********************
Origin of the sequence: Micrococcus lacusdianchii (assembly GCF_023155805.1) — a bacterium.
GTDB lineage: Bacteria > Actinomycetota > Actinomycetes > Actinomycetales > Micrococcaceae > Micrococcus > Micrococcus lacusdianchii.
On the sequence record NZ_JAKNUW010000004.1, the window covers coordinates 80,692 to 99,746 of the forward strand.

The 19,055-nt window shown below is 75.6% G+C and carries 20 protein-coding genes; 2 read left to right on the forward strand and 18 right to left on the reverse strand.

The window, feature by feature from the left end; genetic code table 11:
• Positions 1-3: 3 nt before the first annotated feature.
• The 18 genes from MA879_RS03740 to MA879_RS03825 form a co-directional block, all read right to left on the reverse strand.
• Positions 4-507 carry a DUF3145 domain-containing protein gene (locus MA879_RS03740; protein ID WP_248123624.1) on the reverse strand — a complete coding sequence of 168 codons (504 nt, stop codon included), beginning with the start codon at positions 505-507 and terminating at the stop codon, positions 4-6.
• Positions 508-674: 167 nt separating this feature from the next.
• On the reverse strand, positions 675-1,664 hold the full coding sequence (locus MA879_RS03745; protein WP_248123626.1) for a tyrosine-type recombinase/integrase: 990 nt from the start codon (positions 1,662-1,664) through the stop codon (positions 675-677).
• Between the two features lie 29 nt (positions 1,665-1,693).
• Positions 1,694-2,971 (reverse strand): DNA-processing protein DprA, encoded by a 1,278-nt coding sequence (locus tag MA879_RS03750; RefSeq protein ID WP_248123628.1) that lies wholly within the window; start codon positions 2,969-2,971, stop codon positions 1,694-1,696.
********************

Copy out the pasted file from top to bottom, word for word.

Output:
Origin of the sequence: Micrococcus lacusdianchii (assembly GCF_023155805.1) — a bacterium.
GTDB lineage: Bacteria > Actinomycetota > Actinomycetes > Actinomycetales > Micrococcaceae > Micrococcus > Micrococcus lacusdianchii.
On the sequence record NZ_JAKNUW010000004.1, the window covers coordinates 80,692 to 99,746 of the forward strand.

The 19,055-nt window shown below is 75.6% G+C and carries 20 protein-coding genes; 2 read left to right on the forward strand and 18 right to left on the reverse strand.

The window, feature by feature from the left end; genetic code table 11:
• Positions 1-3: 3 nt before the first annotated feature.
• The 18 genes from MA879_RS03740 to MA879_RS03825 form a co-directional block, all read right to left on the reverse strand.
• Positions 4-507 carry a DUF3145 domain-containing protein gene (locus MA879_RS03740; protein ID WP_248123624.1) on the reverse strand — a complete coding sequence of 168 codons (504 nt, stop codon included), beginning with the start codon at positions 505-507 and terminating at the stop codon, positions 4-6.
• Positions 508-674: 167 nt separating this feature from the next.
• On the reverse strand, positions 675-1,664 hold the full coding sequence (locus MA879_RS03745; protein WP_248123626.1) for a tyrosine-type recombinase/integrase: 990 nt from the start codon (positions 1,662-1,664) through the stop codon (positions 675-677).
• Between the two features lie 29 nt (positions 1,665-1,693).
• Positions 1,694-2,971 (reverse strand): DNA-processing protein DprA, encoded by a 1,278-nt coding sequence (locus tag MA879_RS03750; RefSeq protein ID WP_248123628.1) that lies wholly within the window; start codon positions 2,969-2,971, stop codon positions 1,694-1,696.